Anodizing is similar to electroplating inasmuch as both processes use electrical current and an electrolyte. However, in the anodizing process the part is made the anode, thus the name “anode-izing”. The anode in an electroplating cell provides the supply of metal ions to the plating bath. Any metal that is anodic in the cell is sacrificed and is plated onto the cathode. Under normal anodizing conditions the anodic aluminum part does not dissolve, but oxidizes, forming the anodized coating. However, most other metals such as steel or copper that are attached to the aluminum part will plate off and effectively disappear.

We highly discourage attempts to anodize parts with any non-aluminum inserts or attachments. Although they could conceivably be masked, even a small imperfection in masking will guarantee the disappearance of any non-aluminum parts from the assembly and could damage the part due to the extra heat generated.

The best practice is to plan to assemble bushings and other non-aluminum parts after you anodize them.

Back to top

MSDS and FDA approval 

There is no MSDS for anodizing.  It is not hazardous material and would therefore not require one. In fact, it is not even a material. Anodizing is a process used to form aluminum oxide by electrochemically oxidizing the surface of an aluminum part in a sulfuric acid electrolyte.

Likewise there is no FDA "document” on anodizing.  An anodized aluminum surface is composed of aluminum oxide and some aluminum sulfate.  Aluminum sulfate is on the FDA GRAS list section 182.1125.  In addition all of the aluminum compounds listed by the Select Committee on GRAS Substances are considered GRAS with no reservations.  Aluminum oxide is not listed however it is chemically inert and probably the least reactive of all aluminum compounds.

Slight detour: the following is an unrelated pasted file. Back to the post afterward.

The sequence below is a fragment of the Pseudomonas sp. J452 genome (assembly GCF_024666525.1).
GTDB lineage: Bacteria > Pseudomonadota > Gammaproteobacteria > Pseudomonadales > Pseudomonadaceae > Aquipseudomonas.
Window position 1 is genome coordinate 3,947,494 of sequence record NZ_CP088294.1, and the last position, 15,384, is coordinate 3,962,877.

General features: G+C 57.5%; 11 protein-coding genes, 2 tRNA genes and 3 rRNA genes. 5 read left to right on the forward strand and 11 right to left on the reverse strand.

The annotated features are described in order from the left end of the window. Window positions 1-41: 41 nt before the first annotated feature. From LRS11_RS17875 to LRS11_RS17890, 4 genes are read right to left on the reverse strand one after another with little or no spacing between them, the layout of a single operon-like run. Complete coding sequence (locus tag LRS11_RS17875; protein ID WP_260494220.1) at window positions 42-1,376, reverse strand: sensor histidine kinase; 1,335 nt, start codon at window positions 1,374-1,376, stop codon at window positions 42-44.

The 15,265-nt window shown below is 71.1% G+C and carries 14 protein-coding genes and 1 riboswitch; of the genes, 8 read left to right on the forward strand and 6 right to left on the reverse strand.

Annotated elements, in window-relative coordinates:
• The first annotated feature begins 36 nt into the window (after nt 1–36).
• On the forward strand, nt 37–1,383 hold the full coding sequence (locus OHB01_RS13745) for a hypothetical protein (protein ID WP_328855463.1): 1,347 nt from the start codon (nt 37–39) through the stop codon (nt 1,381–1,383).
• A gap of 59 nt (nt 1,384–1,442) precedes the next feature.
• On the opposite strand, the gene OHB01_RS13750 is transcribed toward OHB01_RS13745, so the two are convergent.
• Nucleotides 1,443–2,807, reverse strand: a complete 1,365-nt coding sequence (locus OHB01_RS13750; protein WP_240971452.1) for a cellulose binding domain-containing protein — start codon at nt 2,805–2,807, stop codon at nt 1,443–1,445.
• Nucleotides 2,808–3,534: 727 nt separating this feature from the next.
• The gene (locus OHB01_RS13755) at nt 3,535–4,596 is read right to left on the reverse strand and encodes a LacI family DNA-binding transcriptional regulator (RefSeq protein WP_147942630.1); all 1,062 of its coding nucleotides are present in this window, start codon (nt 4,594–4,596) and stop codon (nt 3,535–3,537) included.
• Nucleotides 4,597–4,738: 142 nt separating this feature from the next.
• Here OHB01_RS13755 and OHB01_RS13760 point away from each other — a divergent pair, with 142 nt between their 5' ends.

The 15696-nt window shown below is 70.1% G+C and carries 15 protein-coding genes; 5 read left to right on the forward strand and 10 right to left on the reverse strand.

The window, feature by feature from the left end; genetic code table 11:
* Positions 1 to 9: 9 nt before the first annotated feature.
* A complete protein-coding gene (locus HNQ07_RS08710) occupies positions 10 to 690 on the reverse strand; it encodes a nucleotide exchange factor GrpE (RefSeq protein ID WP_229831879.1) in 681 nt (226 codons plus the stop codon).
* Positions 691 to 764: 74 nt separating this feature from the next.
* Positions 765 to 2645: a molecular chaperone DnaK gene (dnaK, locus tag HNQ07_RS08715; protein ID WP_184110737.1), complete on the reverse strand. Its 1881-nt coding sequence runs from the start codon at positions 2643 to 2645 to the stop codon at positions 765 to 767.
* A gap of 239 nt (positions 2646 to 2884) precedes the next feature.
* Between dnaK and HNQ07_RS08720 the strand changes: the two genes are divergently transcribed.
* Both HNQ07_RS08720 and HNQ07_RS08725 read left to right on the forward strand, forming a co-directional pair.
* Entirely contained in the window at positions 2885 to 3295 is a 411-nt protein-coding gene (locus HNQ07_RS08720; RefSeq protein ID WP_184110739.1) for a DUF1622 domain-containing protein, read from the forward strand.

Anodized aluminum is considered “generally recognized as safe” (GRAS) by the FDA but it is not on any of their published lists. However, a search of their website will find numerous anodized food processing and biomedical products that have been approved.  The following is a quote from a letter, dated June 16, 1994 to Anacote Corporation Long Island City, NY "... FDA considers anodized aluminum which is processed and handled in a manner consistent with good manufacturing practices for food contact articles as generally recognized as safe (GRAS)..." The FDA website states; “The use of a substance is GRAS (generally recognized as safe) because of widespread knowledge among the community of qualified experts, not because of a listing or other administrative activity.”

In the 1940’s and 50’s you could buy butter in anodized dishes and other food products in anodized tumblers. A variety of hardcoat anodized fry pans and other cookware are currently on the market and we have anodized instruments for laparoscopic surgery, parts for endoscopes, heart pumps, and food processing equipment for many years. 

Back to top